Turns out it's a feature not a bug, and everyone forgot about it.
"it's not a bug it's a feature",
"it worked on my machine",
"i tested it and it worked",
"its production ready",
"your browser must be caching the old content",
"that error means it was successful",
"the client fucked it up",
"the systems crashed and the code got lost" ,
"this code wont go into the final version",
"It's a compiler issue",
"it's only a minor issue",
"this will take two weeks max",
"my code is flawless must be someone else's mistake",
"it worked a minute ago",
"that was not in the original specification",
"i will fix this",
"I was told to stop working on that when something important came up",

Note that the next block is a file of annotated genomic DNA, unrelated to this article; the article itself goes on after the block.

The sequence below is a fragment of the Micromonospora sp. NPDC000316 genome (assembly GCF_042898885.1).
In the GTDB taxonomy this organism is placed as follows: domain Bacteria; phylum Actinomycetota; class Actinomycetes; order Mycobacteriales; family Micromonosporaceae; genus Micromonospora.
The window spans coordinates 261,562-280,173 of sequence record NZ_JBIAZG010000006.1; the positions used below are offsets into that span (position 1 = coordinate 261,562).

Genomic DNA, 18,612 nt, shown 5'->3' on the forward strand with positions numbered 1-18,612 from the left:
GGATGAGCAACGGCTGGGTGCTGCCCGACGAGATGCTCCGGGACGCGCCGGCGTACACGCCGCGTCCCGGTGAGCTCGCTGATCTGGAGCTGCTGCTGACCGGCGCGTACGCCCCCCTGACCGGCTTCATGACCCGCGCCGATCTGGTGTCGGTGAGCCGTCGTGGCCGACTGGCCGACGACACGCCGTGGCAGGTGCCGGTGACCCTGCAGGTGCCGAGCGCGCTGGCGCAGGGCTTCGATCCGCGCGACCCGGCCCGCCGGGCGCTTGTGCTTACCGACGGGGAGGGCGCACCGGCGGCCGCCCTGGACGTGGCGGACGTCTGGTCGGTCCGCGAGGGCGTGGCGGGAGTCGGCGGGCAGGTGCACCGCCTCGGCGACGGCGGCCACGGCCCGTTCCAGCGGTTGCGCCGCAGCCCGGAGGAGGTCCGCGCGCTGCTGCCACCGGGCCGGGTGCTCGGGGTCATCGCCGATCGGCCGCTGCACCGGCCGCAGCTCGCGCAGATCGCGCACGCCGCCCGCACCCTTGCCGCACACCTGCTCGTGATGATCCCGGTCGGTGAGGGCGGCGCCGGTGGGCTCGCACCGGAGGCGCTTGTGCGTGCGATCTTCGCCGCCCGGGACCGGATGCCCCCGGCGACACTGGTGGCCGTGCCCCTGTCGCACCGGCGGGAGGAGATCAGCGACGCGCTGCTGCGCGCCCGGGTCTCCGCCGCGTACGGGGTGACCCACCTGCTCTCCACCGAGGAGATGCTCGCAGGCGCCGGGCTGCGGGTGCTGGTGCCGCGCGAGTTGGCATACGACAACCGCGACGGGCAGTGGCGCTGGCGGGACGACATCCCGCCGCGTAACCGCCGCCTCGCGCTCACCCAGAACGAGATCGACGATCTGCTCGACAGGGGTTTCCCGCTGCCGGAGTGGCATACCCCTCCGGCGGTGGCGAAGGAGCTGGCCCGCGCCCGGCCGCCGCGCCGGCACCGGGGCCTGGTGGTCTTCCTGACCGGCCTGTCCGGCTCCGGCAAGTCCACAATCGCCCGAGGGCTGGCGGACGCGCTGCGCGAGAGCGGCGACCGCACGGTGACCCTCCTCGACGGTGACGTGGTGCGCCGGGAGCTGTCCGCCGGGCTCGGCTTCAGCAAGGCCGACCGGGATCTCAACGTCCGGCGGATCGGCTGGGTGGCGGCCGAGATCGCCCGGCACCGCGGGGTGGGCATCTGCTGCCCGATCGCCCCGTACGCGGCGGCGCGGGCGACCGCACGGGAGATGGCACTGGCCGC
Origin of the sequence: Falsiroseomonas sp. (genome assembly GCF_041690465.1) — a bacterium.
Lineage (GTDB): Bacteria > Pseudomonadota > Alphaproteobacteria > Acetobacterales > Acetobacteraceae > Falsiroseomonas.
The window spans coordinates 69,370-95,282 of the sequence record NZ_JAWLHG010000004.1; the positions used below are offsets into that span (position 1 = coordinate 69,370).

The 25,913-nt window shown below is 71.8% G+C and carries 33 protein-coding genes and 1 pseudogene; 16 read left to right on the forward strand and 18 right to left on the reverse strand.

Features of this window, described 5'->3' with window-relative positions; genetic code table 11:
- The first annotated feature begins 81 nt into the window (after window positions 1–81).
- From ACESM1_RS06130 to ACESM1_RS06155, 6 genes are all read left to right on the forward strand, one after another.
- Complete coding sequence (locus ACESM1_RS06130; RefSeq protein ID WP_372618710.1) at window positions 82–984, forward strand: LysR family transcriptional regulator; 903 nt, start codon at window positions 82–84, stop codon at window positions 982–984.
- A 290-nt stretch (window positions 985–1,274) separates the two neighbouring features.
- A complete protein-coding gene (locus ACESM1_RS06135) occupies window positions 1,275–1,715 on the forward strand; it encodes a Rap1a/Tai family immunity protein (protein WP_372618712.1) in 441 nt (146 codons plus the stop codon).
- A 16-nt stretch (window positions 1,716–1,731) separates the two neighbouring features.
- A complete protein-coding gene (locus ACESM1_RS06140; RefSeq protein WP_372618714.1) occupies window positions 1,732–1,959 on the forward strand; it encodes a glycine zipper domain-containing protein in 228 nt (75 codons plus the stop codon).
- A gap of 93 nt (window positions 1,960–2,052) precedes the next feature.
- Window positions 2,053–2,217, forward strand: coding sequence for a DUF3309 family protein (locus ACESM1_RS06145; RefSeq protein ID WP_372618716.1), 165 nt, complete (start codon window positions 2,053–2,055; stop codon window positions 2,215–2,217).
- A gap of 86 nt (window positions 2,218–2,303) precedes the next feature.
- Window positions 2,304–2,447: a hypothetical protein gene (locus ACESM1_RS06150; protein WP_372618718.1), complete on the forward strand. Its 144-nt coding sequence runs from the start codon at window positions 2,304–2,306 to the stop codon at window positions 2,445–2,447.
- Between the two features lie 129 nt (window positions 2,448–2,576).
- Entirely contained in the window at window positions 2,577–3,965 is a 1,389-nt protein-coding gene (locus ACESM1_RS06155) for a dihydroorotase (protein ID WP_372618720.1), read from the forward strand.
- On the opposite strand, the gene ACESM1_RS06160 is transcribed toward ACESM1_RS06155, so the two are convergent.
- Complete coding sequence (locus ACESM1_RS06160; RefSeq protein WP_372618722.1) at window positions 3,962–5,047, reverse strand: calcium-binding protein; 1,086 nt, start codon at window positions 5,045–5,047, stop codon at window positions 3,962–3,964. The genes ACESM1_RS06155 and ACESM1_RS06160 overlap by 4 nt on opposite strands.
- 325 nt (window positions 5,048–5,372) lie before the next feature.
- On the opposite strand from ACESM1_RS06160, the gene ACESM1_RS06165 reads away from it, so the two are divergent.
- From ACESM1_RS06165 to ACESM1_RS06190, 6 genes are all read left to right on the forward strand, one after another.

"You must have the wrong version",
"that's way beyond my pay grade",
"that's just an unlucky coincidence",
"i saw the new guy screw around with the systems",
"our servers must've been hacked",
"i wasn't given enough time",
"its the designers fault",
"it probably won't happen again",
"your expectations were unrealistic",
"everything's great on my end",
"that's not my code",
"it's a hardware problem",
"it's a firewall issue",
"it's a character encoding issue",
"a third party API isn't responding",
"that was only supposed to be a placeholder",
"The third party documentation is wrong",
"that was just a temporary fix.",
"We outsourced that months ago.","
"that value is only wrong half of the time.",
"the person responsible for that does not work here anymore",
"That was literally a one in a million error",
"our servers couldn't handle the traffic the app was receiving",
"your machines processors must be too slow",
"your pc is too outdated",
"that is a known issue with the programming language",
"it would take too much time and resources to rebuild from scratch",
"this is historically grown",
"users will hardly notice that",
"i will fix it" };11